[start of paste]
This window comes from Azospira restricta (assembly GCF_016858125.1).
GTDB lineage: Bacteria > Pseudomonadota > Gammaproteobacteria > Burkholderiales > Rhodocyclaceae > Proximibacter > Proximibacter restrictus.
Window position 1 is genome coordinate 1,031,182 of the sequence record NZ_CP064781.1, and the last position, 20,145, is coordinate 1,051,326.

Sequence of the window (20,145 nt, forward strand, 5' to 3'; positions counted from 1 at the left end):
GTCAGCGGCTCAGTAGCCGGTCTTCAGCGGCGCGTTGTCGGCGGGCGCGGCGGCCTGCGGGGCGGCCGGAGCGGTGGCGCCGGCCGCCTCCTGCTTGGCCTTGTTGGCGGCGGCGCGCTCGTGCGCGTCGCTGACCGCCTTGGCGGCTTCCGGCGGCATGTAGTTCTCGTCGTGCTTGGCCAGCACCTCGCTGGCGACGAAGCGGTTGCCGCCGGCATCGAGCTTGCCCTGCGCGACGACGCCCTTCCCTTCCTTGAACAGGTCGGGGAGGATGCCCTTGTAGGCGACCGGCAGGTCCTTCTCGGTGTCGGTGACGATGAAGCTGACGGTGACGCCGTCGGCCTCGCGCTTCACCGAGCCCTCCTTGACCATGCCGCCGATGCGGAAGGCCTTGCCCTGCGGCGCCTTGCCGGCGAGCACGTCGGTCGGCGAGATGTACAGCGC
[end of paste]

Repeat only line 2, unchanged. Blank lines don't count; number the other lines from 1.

GTDB lineage: Bacteria > Pseudomonadota > Gammaproteobacteria > Burkholderiales > Rhodocyclaceae > Proximibacter > Proximibacter restrictus.